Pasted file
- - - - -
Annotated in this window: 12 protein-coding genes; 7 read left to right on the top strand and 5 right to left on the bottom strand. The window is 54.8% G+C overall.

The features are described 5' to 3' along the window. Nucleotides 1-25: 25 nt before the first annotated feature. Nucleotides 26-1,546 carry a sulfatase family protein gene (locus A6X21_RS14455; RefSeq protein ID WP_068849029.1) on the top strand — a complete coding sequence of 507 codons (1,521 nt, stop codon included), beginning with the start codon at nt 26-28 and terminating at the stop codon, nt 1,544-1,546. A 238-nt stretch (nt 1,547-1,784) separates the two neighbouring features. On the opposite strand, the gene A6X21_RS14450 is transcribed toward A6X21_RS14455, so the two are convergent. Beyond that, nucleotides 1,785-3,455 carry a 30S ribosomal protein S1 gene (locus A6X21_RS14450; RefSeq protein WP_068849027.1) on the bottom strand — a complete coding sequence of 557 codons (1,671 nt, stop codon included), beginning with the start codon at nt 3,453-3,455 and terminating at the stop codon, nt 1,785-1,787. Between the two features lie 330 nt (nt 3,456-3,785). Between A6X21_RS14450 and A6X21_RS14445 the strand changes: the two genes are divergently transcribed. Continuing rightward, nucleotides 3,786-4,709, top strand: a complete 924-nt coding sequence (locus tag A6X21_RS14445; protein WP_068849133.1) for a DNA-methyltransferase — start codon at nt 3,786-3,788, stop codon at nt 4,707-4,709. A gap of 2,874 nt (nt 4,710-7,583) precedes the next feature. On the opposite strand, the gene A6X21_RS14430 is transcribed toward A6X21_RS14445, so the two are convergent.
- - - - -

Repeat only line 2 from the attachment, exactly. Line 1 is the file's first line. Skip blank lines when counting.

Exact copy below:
The features are described 5' to 3' along the window. Nucleotides 1-25: 25 nt before the first annotated feature. Nucleotides 26-1,546 carry a sulfatase family protein gene (locus A6X21_RS14455; RefSeq protein ID WP_068849029.1) on the top strand — a complete coding sequence of 507 codons (1,521 nt, stop codon included), beginning with the start codon at nt 26-28 and terminating at the stop codon, nt 1,544-1,546. A 238-nt stretch (nt 1,547-1,784) separates the two neighbouring features. On the opposite strand, the gene A6X21_RS14450 is transcribed toward A6X21_RS14455, so the two are convergent. Beyond that, nucleotides 1,785-3,455 carry a 30S ribosomal protein S1 gene (locus A6X21_RS14450; RefSeq protein WP_068849027.1) on the bottom strand — a complete coding sequence of 557 codons (1,671 nt, stop codon included), beginning with the start codon at nt 3,453-3,455 and terminating at the stop codon, nt 1,785-1,787. Between the two features lie 330 nt (nt 3,456-3,785). Between A6X21_RS14450 and A6X21_RS14445 the strand changes: the two genes are divergently transcribed. Continuing rightward, nucleotides 3,786-4,709, top strand: a complete 924-nt coding sequence (locus tag A6X21_RS14445; protein WP_068849133.1) for a DNA-methyltransferase — start codon at nt 3,786-3,788, stop codon at nt 4,707-4,709. A gap of 2,874 nt (nt 4,710-7,583) precedes the next feature. On the opposite strand, the gene A6X21_RS14430 is transcribed toward A6X21_RS14445, so the two are convergent.